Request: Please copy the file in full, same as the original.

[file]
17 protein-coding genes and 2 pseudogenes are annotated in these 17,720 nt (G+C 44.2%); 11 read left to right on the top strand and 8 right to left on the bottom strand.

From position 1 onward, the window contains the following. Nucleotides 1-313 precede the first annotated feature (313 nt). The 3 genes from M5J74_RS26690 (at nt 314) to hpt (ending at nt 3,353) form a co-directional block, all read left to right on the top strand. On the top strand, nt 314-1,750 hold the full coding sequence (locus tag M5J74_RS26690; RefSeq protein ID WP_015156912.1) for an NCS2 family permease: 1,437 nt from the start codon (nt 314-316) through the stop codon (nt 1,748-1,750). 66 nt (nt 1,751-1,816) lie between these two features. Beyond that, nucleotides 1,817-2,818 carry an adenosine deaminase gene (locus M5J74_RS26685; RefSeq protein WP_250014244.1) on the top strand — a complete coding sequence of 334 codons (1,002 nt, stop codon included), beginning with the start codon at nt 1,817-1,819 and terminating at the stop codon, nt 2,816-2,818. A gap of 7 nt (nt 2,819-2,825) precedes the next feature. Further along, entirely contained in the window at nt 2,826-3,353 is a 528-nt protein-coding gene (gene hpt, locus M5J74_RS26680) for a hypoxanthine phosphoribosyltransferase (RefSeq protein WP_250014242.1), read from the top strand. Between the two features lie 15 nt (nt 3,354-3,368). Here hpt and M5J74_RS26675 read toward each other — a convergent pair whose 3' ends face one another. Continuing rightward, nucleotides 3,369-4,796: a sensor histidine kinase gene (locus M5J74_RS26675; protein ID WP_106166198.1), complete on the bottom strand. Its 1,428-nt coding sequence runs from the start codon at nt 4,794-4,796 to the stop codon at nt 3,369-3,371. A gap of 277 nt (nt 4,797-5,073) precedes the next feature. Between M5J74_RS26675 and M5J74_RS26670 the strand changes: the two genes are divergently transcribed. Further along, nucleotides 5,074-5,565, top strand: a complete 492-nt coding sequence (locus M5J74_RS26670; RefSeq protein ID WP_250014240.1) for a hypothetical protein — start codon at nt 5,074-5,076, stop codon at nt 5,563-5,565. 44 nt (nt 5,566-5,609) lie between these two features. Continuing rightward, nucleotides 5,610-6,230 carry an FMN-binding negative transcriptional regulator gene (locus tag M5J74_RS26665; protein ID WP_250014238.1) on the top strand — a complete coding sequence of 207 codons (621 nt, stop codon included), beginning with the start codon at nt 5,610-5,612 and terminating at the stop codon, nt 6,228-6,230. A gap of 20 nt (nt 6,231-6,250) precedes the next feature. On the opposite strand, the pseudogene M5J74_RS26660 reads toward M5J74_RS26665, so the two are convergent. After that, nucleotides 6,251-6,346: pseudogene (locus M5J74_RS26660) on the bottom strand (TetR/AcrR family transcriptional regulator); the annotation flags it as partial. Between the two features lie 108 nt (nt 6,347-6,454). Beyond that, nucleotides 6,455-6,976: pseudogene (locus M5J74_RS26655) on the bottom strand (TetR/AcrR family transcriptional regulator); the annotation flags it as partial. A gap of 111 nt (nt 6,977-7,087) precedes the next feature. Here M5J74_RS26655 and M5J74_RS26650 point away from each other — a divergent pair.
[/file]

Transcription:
17 protein-coding genes and 2 pseudogenes are annotated in these 17,720 nt (G+C 44.2%); 11 read left to right on the top strand and 8 right to left on the bottom strand.

From position 1 onward, the window contains the following. Nucleotides 1-313 precede the first annotated feature (313 nt). The 3 genes from M5J74_RS26690 (at nt 314) to hpt (ending at nt 3,353) form a co-directional block, all read left to right on the top strand. On the top strand, nt 314-1,750 hold the full coding sequence (locus tag M5J74_RS26690; RefSeq protein ID WP_015156912.1) for an NCS2 family permease: 1,437 nt from the start codon (nt 314-316) through the stop codon (nt 1,748-1,750). 66 nt (nt 1,751-1,816) lie between these two features. Beyond that, nucleotides 1,817-2,818 carry an adenosine deaminase gene (locus M5J74_RS26685; RefSeq protein WP_250014244.1) on the top strand — a complete coding sequence of 334 codons (1,002 nt, stop codon included), beginning with the start codon at nt 1,817-1,819 and terminating at the stop codon, nt 2,816-2,818. A gap of 7 nt (nt 2,819-2,825) precedes the next feature. Further along, entirely contained in the window at nt 2,826-3,353 is a 528-nt protein-coding gene (gene hpt, locus M5J74_RS26680) for a hypoxanthine phosphoribosyltransferase (RefSeq protein WP_250014242.1), read from the top strand. Between the two features lie 15 nt (nt 3,354-3,368). Here hpt and M5J74_RS26675 read toward each other — a convergent pair whose 3' ends face one another. Continuing rightward, nucleotides 3,369-4,796: a sensor histidine kinase gene (locus M5J74_RS26675; protein ID WP_106166198.1), complete on the bottom strand. Its 1,428-nt coding sequence runs from the start codon at nt 4,794-4,796 to the stop codon at nt 3,369-3,371. A gap of 277 nt (nt 4,797-5,073) precedes the next feature. Between M5J74_RS26675 and M5J74_RS26670 the strand changes: the two genes are divergently transcribed. Further along, nucleotides 5,074-5,565, top strand: a complete 492-nt coding sequence (locus M5J74_RS26670; RefSeq protein ID WP_250014240.1) for a hypothetical protein — start codon at nt 5,074-5,076, stop codon at nt 5,563-5,565. 44 nt (nt 5,566-5,609) lie between these two features. Continuing rightward, nucleotides 5,610-6,230 carry an FMN-binding negative transcriptional regulator gene (locus tag M5J74_RS26665; protein ID WP_250014238.1) on the top strand — a complete coding sequence of 207 codons (621 nt, stop codon included), beginning with the start codon at nt 5,610-5,612 and terminating at the stop codon, nt 6,228-6,230. A gap of 20 nt (nt 6,231-6,250) precedes the next feature. On the opposite strand, the pseudogene M5J74_RS26660 reads toward M5J74_RS26665, so the two are convergent. After that, nucleotides 6,251-6,346: pseudogene (locus M5J74_RS26660) on the bottom strand (TetR/AcrR family transcriptional regulator); the annotation flags it as partial. Between the two features lie 108 nt (nt 6,347-6,454). Beyond that, nucleotides 6,455-6,976: pseudogene (locus M5J74_RS26655) on the bottom strand (TetR/AcrR family transcriptional regulator); the annotation flags it as partial. A gap of 111 nt (nt 6,977-7,087) precedes the next feature. Here M5J74_RS26655 and M5J74_RS26650 point away from each other — a divergent pair.